A lot of families have a no-shoes rule for their homes. It just makes sense, especially for those of us who do the cleaning up after our kids stomp around in mud, playground gravel, and goodness knows what else. And wearing slippers or socks indoors makes everyone feel more cozy at home. I feel like taking my shoes off as soon as I get home helps me transition into a totally different (more relaxed!) mindset. It's the way I was raised, and wearing shoes inside just feels weird.
But I take this healthy habit a step further. I make all our visitors take off their shoes, too. Whether it's kids on a play date or adults coming over for dinner, I'll politely ask you to remove your shoes. In fact, I'm totally shameless about asking everyone.
I know some people think it's rude to ask visitors to remove their shoes. And I still remember that Sex and the City episode where Carrie's Manolos got stolen when a host forced her to remove them. Not everyone comes over prepared to go shoeless, I know -- and I'm not sure hanging out barefoot in my home is much better.
But ... I just can't abide shoes indoors. In New York City, we're always walking over urine, garbage juice, dried vomit, and all kinds of toxic waste. I don't want that tracked into my home! Plus, I don't want to torment my downstairs neighbors with the sound of noisy shoes clunking around overhead. That sound carries like crazy in my building, even with rugs on the floor.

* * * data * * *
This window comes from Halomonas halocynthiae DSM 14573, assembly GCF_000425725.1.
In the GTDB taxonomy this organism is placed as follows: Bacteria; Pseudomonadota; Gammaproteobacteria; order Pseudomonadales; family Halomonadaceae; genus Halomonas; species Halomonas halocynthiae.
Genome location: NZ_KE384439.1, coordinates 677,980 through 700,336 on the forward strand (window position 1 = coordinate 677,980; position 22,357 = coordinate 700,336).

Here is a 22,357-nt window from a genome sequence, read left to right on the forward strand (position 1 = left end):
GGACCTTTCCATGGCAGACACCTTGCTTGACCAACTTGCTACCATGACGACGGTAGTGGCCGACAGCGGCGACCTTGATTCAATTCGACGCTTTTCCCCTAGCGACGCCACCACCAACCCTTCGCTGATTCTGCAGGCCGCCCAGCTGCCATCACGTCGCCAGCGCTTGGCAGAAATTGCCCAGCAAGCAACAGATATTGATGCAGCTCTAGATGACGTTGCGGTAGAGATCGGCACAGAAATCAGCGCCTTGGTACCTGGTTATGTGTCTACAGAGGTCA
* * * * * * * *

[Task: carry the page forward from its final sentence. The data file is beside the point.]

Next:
The only people who are exempt are workers. If you're here to fix the sink, install cable, or paint the walls, by all means: Keep your shoes on. Asking fix-it guys to take off their shoes just feels like going too far.
You know what, though? Asking our guests to remove their shoes in my home is never a problem. Maybe it's just that in the city, it's sort of a given that most people take off their shoes when they get home. Usually, my adult visitors kick off their shoes automatically out of habit (on the other hand, most kids will just run in). I don't even say anything.
And by the way, shoes are safe in my hallway. I've known my neighbors for 14 years. They are not shoe-stealers. And none of my friends wear Manolos. For the record, no one covets their dusty brown Merrell mocs, their dingy gray New Balance sneakers, their scuffed clogs. No one. And for those who are worried, I have no problem with people leaving their shoes just inside next to the door.
Ideally, though, I would have a lovely basket filled with soft guest slippers in all sizes. I've known other families who do this and I've just never gotten organized enough to do it myself. I know it would make asking a lot more gracious if I could also hand over the perfect pair of slippers. Make yourself more comfortable! (And help me keep my home clean ...)
Do you ask visitors to remove their shoes in your home?